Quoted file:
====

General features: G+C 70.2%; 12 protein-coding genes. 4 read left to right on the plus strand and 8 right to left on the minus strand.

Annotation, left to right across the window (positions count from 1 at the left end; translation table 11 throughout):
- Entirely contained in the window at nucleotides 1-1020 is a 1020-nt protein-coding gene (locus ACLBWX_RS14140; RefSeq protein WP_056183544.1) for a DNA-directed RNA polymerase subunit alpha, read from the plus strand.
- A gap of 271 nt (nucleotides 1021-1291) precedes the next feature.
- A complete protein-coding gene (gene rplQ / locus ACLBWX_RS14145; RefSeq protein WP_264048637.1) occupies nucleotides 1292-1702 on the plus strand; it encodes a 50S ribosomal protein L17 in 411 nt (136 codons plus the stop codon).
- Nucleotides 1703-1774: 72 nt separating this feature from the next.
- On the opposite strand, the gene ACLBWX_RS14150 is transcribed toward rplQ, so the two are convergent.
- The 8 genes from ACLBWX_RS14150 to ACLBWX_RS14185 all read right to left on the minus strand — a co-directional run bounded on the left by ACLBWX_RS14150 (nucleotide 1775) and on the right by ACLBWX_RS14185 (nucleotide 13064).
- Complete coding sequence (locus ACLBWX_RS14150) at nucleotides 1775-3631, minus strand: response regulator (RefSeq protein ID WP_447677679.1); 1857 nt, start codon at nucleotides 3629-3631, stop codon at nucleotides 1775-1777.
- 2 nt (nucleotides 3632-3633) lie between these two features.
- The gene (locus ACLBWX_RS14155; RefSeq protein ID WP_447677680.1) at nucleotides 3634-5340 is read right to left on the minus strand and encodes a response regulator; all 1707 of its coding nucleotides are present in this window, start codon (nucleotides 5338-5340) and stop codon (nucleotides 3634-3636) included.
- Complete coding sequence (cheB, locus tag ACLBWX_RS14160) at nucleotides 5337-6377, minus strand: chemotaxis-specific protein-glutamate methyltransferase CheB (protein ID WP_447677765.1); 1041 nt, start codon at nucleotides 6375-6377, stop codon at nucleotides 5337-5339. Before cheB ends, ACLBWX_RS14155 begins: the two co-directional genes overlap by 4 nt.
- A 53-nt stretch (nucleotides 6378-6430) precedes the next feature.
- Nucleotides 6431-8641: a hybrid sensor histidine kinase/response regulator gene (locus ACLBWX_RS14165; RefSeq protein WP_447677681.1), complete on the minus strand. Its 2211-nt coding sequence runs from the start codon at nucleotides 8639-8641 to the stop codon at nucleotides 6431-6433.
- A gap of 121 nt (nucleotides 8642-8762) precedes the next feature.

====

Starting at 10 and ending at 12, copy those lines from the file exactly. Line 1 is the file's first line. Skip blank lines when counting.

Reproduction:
- 2 nt (nucleotides 3632-3633) lie between these two features.
- The gene (locus ACLBWX_RS14155; RefSeq protein ID WP_447677680.1) at nucleotides 3634-5340 is read right to left on the minus strand and encodes a response regulator; all 1707 of its coding nucleotides are present in this window, start codon (nucleotides 5338-5340) and stop codon (nucleotides 3634-3636) included.
- Complete coding sequence (cheB, locus tag ACLBWX_RS14160) at nucleotides 5337-6377, minus strand: chemotaxis-specific protein-glutamate methyltransferase CheB (protein ID WP_447677765.1); 1041 nt, start codon at nucleotides 6375-6377, stop codon at nucleotides 5337-5339. Before cheB ends, ACLBWX_RS14155 begins: the two co-directional genes overlap by 4 nt.